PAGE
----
Lutheran-Catholic unity high on Pope’s agenda in Sweden

Lutheran-Catholic unity is high on the Pope’s agenda during his official trip to Sweden this week.

“My hope and expectation is that of coming closer to my brothers and sisters,” he said.

Being close “does all of us good. Distance, on the other hand, makes us bitter.”

Francis says distance makes us “close within ourselves and we become individual entities, incapable of encountering each other. We are held back by fears.”

Instead, he thinks we need to learn “to transcend ourselves to encounter others,”.

If this doesn’t happen, he said even Christians “become sick because of our divisions.”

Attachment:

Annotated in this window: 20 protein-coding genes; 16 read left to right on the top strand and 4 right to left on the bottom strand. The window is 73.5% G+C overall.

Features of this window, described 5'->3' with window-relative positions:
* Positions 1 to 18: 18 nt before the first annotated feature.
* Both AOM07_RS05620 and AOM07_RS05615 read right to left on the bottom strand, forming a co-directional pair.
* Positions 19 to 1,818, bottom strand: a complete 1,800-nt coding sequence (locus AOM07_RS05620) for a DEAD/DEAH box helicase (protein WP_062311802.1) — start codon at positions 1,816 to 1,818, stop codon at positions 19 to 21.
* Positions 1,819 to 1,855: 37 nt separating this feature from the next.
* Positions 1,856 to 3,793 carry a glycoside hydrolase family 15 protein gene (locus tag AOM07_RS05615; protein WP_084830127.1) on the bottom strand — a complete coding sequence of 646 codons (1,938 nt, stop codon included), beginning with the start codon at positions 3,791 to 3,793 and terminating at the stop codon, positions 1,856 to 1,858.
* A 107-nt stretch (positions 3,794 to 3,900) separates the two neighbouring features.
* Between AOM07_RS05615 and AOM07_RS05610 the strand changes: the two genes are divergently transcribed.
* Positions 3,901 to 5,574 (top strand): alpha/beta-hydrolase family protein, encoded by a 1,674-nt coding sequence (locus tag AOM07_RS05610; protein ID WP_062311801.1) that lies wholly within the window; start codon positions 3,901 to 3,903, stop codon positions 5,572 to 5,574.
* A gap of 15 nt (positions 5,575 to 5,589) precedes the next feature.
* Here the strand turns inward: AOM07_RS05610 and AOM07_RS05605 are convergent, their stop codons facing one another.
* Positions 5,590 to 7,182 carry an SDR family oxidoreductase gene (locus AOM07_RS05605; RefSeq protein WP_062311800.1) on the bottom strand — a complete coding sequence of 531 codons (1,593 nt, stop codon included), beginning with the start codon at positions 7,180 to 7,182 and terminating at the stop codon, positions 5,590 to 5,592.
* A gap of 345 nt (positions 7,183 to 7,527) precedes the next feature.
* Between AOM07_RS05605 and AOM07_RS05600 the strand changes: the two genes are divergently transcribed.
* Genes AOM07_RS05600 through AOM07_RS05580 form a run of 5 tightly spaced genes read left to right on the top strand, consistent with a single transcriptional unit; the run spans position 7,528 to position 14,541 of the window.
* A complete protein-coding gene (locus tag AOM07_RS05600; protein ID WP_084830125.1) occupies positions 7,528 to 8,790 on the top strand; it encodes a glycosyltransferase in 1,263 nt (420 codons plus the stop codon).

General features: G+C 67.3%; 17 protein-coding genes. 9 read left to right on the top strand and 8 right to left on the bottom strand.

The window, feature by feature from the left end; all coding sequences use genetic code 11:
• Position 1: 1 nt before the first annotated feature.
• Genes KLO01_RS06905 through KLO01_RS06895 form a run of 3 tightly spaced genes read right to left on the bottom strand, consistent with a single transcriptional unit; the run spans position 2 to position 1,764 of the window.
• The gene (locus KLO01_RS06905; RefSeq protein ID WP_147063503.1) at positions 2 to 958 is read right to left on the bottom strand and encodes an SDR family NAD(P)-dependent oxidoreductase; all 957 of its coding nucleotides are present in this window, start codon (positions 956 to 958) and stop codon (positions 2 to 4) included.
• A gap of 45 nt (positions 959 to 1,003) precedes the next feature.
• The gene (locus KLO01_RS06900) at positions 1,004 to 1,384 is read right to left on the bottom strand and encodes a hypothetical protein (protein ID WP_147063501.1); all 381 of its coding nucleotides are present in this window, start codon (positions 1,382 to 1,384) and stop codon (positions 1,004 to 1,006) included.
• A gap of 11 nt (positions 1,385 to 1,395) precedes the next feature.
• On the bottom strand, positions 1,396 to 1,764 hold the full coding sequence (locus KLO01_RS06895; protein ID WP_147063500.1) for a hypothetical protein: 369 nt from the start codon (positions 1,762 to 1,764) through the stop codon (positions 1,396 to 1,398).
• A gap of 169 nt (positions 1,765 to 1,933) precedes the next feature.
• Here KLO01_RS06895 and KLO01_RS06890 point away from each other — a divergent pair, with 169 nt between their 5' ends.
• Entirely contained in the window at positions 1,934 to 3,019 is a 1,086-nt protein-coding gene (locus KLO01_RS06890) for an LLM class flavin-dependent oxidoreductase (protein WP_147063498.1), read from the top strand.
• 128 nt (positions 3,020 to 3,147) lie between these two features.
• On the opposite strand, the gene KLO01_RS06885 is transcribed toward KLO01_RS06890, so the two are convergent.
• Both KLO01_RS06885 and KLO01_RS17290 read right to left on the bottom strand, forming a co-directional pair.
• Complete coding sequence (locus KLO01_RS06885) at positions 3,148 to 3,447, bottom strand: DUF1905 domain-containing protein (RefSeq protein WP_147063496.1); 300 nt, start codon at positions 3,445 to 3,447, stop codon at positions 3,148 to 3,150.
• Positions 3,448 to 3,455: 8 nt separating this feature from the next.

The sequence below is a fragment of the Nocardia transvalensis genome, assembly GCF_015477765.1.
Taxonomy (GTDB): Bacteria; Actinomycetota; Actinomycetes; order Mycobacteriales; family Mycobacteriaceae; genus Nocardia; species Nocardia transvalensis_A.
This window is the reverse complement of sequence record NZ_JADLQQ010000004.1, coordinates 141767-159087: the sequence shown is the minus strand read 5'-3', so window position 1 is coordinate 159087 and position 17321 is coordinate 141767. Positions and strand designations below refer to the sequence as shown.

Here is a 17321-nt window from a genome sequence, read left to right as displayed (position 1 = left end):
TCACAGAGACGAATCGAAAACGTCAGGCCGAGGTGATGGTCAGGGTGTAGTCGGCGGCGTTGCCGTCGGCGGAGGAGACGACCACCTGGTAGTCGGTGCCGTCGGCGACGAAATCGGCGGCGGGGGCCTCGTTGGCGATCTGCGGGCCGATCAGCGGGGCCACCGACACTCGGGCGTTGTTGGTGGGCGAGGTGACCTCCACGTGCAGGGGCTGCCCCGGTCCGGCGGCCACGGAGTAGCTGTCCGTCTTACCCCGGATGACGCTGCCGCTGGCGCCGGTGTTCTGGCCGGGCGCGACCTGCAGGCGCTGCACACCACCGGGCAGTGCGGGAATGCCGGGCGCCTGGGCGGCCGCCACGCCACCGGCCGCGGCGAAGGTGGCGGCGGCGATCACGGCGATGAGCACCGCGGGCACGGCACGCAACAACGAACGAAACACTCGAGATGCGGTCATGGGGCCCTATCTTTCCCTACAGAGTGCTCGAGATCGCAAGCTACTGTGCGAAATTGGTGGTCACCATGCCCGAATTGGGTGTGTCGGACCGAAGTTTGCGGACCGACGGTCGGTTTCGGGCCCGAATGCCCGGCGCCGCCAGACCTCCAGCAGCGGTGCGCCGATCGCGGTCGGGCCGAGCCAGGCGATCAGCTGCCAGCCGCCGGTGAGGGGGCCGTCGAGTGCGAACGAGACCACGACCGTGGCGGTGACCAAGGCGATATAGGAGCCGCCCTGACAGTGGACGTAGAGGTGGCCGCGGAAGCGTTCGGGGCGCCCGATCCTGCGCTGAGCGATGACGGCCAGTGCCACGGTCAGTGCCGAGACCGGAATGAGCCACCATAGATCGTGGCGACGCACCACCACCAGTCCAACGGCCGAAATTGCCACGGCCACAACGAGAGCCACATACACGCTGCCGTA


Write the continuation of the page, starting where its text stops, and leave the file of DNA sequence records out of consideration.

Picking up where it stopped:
During his trip, Francis will pray privately at Lund’s Lutheran cathedral before taking part in a larger ecumenical event in Malmö.

He will then celebrate Mass on All Saints Day. This was not on his schedule, but added after Sweden’s small Catholic community.

Most Swedes (6.2 million) are Lutheran. The next biggest religious group is Muslim, – 5% of Sweden’s 9.6 million population.

Francis said he chose not to celebrate Mass at first. His aim instead was to promote unity, and avoid sectarian divisions.

“You cannot be Catholic and sectarian. We must strive to be together with others,” he said.

He went on to explain  that “‘Catholic’ and ‘sectarian’ are two words in contradiction,”.

Rather than Mass, he says he “wanted to insist on an ecumenical witness.”

He changed his mind after reflecting on his role as pastor of Scandinavian Catholics. This and the Catholic community’s request changed his mind. He then decided to celebrate a Mass, lengthening the trip by a day.


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